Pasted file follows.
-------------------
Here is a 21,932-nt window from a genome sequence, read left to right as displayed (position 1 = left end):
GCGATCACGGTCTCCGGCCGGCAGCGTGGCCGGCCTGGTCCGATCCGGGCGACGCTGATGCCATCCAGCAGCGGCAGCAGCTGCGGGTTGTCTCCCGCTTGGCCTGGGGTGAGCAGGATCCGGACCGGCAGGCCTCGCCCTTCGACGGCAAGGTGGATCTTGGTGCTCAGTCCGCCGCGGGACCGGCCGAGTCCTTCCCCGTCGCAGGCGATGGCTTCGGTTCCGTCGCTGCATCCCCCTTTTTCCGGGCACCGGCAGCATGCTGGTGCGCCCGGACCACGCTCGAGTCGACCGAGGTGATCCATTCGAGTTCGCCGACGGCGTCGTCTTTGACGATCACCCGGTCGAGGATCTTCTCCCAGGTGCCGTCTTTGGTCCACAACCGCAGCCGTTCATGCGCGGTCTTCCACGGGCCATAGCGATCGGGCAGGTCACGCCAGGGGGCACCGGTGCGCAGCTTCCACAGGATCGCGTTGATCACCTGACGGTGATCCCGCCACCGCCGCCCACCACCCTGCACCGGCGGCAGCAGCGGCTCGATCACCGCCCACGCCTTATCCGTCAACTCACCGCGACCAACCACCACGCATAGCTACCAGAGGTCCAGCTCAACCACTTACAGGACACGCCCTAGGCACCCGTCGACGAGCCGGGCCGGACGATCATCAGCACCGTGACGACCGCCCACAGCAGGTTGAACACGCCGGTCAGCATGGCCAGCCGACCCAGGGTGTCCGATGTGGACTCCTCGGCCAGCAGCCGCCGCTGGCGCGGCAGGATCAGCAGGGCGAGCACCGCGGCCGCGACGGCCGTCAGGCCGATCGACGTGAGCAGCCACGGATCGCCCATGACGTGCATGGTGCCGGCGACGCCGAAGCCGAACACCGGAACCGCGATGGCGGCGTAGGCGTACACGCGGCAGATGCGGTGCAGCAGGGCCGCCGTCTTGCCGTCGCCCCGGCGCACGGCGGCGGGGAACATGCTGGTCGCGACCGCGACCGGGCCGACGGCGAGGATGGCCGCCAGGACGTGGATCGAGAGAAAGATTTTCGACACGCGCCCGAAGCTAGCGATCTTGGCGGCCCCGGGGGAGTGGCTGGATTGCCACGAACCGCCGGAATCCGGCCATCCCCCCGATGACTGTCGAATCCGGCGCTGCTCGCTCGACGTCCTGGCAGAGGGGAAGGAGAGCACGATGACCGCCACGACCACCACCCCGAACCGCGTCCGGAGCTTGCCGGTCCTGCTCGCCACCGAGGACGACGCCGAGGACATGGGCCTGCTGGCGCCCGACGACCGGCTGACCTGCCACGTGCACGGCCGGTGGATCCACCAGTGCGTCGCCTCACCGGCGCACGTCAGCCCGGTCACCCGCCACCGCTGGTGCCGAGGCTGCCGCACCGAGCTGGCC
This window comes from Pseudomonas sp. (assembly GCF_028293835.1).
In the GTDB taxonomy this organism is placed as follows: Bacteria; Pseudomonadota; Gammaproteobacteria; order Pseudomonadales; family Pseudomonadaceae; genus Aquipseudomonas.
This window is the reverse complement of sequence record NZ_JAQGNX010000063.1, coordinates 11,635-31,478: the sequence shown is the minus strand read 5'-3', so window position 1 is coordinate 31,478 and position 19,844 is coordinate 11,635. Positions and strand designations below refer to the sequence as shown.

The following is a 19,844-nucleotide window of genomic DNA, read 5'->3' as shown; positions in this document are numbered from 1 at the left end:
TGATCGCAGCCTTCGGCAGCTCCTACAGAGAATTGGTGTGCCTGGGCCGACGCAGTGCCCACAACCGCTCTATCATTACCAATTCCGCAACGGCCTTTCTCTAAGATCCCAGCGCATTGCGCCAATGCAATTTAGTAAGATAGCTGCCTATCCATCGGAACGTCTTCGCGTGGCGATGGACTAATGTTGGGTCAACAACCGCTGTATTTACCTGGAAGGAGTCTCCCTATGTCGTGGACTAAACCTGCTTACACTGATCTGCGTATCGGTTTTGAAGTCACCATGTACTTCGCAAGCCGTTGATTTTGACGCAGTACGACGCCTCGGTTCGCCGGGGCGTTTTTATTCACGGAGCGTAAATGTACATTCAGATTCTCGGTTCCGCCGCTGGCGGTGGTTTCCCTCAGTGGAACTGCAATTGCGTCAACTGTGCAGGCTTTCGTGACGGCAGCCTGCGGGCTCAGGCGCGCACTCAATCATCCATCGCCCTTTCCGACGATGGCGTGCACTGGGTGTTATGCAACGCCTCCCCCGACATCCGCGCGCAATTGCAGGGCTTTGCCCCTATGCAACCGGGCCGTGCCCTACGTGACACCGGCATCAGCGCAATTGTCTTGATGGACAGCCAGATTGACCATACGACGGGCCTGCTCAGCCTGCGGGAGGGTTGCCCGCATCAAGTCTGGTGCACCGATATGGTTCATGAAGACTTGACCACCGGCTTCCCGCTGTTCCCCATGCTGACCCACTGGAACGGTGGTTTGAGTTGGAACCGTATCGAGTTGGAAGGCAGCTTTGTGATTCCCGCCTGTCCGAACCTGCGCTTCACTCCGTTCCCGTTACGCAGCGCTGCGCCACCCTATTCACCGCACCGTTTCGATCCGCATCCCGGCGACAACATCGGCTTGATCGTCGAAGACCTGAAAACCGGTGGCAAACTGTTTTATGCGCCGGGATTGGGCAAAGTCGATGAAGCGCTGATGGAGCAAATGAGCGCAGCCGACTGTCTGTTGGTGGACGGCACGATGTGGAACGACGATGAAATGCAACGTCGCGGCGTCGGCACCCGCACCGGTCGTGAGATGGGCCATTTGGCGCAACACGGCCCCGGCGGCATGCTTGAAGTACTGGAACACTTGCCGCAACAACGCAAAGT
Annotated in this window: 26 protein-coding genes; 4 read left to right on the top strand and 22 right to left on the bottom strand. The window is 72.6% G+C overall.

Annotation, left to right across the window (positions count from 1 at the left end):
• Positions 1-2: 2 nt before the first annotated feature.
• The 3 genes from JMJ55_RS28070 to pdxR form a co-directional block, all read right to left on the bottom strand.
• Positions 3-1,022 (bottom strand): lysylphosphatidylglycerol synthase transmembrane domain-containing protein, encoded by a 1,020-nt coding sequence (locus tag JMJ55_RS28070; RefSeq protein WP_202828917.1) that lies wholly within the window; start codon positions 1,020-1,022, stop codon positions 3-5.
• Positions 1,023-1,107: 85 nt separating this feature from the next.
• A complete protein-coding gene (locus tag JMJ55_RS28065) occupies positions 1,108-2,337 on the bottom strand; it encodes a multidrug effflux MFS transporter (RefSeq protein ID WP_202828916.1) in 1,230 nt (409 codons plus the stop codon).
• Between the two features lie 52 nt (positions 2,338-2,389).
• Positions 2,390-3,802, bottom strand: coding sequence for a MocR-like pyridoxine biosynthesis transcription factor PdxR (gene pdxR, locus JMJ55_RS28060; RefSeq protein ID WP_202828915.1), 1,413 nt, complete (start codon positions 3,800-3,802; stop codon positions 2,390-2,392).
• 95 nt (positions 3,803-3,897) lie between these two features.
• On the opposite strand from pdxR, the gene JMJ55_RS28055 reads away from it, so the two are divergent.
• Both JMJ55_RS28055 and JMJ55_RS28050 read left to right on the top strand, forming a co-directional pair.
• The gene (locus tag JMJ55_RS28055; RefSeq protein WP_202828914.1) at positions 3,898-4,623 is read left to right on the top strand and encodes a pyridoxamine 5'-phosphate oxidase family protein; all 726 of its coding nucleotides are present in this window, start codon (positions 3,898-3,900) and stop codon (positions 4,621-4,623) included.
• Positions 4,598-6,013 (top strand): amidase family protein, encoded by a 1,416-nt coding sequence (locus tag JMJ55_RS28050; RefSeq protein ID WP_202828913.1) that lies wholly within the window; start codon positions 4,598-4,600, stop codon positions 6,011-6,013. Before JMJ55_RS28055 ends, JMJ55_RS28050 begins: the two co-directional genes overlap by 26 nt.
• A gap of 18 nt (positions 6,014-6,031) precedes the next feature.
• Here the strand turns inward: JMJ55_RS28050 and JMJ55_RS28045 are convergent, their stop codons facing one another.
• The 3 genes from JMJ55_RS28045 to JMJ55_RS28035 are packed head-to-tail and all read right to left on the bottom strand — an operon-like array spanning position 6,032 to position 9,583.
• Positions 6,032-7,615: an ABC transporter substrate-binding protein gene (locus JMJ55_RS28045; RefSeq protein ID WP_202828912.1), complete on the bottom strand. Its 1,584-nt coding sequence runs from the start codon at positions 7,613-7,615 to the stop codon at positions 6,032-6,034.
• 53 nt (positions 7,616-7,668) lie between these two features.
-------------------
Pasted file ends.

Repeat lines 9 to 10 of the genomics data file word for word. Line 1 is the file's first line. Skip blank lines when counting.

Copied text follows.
Annotation, left to right across the window (positions count from 1 at the left end):
• Positions 1-2: 2 nt before the first annotated feature.